“Success consists of going from failure to failure without loss of enthusiasm.” — Winston Churchill
When we see success we admire its perfection. We applaud the magic of actors, athletes, writers, musicians, and others who make it all look so easy.
But, here’s the deal. Very rarely does anyone succeed without boatloads of failure along the way.
One of the most inspirational success stories is that of J.K. Rowling. While writing /Harry Potter/, Rowling faced divorce, the loss of her mother, single-parenthood, and financial ruin. In 1990 all major publishing companies rejected the novel. A year later, a small publisher gave her a very small advance and an agreement to publish 1,000 copies. Since then, she has sold more than 400 million books. And the rest is history.
There are tons of stories like Rowlings’. Typically, the more failure the bigger the success.
Knowing this, what can parents do to ensure their children handle failure and challenges in a healthy manner?
As a parent, we want our children to be happy. It’s natural to want to protect them from all pain and struggle.
However, when we swoop in and rescue we send the message we don’t believe they’re capable of working through hard situations. Also, we reinforce the mistaken belief that successful people never struggle.
Rather than fixing, parents should come alongside children, allowing them to be sad, angry, frustrated, or whatever they need to work through the situation.
There are times when kids try to tell us they’re unhappy. Our discomfort with vulnerability, combined with our desire to fix, sometimes leads us to minimize feelings by telling them how to feel.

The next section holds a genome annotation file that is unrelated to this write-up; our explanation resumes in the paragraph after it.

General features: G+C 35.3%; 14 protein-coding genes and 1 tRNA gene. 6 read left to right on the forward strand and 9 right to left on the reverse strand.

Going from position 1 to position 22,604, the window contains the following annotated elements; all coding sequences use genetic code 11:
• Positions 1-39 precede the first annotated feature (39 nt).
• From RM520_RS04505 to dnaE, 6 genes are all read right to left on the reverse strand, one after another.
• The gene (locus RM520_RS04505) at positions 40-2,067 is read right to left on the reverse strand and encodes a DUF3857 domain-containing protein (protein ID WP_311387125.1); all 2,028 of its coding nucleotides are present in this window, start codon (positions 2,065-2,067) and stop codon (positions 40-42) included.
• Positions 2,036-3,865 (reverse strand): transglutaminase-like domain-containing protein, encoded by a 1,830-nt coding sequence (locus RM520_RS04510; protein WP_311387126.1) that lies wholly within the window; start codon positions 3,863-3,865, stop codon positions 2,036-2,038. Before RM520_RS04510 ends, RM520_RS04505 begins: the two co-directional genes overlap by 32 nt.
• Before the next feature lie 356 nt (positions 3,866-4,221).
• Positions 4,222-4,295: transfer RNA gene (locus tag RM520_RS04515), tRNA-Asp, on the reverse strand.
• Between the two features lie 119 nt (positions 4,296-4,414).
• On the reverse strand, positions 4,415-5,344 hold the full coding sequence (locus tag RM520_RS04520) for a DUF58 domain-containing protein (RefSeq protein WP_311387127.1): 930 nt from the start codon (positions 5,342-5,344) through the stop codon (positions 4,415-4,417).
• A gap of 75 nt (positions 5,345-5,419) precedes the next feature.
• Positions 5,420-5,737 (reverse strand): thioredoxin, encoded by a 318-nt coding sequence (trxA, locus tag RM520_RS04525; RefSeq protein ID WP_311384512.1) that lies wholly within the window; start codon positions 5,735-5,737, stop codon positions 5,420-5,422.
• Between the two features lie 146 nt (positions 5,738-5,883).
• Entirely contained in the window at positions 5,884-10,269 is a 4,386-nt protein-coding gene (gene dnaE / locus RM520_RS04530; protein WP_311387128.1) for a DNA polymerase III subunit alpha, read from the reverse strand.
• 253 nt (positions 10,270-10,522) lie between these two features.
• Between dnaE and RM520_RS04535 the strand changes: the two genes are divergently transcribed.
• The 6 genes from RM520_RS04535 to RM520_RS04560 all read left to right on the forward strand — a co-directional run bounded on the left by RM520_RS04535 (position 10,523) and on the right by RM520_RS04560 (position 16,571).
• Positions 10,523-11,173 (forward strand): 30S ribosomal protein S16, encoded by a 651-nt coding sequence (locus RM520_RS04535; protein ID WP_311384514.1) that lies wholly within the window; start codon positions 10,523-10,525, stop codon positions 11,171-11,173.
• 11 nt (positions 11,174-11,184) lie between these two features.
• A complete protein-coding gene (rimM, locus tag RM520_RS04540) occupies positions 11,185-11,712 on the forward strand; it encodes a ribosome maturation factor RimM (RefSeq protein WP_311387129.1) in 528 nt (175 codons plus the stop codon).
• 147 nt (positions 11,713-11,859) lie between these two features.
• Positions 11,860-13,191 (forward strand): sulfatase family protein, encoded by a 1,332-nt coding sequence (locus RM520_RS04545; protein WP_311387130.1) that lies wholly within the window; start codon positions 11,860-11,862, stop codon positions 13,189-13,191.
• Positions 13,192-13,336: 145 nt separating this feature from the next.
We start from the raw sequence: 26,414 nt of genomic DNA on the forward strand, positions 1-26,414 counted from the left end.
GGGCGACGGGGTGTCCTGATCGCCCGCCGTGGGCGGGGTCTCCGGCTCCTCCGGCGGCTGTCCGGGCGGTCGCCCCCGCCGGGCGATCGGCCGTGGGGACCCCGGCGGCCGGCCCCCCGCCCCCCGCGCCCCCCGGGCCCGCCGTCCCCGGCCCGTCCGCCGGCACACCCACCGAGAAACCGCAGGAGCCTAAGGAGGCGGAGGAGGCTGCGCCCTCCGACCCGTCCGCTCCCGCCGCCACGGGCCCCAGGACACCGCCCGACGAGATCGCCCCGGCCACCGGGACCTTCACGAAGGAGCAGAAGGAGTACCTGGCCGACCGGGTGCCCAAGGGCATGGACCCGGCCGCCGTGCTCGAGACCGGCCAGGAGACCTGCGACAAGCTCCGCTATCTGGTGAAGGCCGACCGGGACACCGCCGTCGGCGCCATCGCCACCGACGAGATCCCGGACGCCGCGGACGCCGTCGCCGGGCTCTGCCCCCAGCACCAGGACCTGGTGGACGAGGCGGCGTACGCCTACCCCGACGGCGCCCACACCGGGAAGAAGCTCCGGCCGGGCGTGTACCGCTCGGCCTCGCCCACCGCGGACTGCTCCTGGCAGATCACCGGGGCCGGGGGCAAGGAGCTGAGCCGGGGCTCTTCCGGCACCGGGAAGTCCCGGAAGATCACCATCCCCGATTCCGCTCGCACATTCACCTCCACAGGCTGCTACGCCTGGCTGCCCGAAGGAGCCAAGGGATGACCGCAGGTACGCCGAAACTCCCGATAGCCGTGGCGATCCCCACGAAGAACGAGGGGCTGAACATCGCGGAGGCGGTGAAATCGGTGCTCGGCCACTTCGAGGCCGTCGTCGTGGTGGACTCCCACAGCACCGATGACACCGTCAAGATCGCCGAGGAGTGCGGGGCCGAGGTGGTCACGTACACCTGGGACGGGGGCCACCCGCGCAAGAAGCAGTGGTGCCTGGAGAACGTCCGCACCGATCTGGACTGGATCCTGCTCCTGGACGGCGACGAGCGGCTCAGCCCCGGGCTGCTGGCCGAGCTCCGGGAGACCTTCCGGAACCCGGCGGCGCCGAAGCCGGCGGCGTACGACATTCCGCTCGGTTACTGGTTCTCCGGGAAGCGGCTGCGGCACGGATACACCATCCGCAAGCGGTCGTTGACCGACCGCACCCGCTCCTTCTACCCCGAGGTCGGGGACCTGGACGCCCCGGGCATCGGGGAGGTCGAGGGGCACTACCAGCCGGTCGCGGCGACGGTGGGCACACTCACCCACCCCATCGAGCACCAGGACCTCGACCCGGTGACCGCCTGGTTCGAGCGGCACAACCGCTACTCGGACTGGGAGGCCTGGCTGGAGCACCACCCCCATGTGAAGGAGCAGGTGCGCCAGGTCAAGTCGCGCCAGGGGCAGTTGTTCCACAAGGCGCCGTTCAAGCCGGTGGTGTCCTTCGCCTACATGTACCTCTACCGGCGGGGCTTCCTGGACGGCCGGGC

We say things like: Don’t feel sad. It will all be ok. Brush it off. You’ll be fine. Toughen up. Boys don’t cry. If you don’t stop crying, I’ll give you something to cry about. And the list goes on.
In our pull-up-your-bootstraps culture, the sharing of emotions, pain, and vulnerability is viewed as weakness.
There is a danger, though, in not validating struggle. Minimizing children’s challenges actually reduces their resilience.
Sometimes a simple response such as, “you seem sad,” and a hug can make a world of difference.
Watching our own children struggle is arguably the hardest part of parenting. However, sitting with and validating their feelings, rather than fixing or dismissing, is the right choice in the long run to ensure emotional well-being.
“Raising children who are hopeful and who have the courage to be vulnerable means stepping back and letting them experience disappointment, deal with conflict, learn how to assert themselves, and have the opportunity to fail. If we’re always following our children into the arena, hushing the critics, and assuring their victory, they’ll never learn that they have the ability to dare greatly on their own.”~ Brené Brown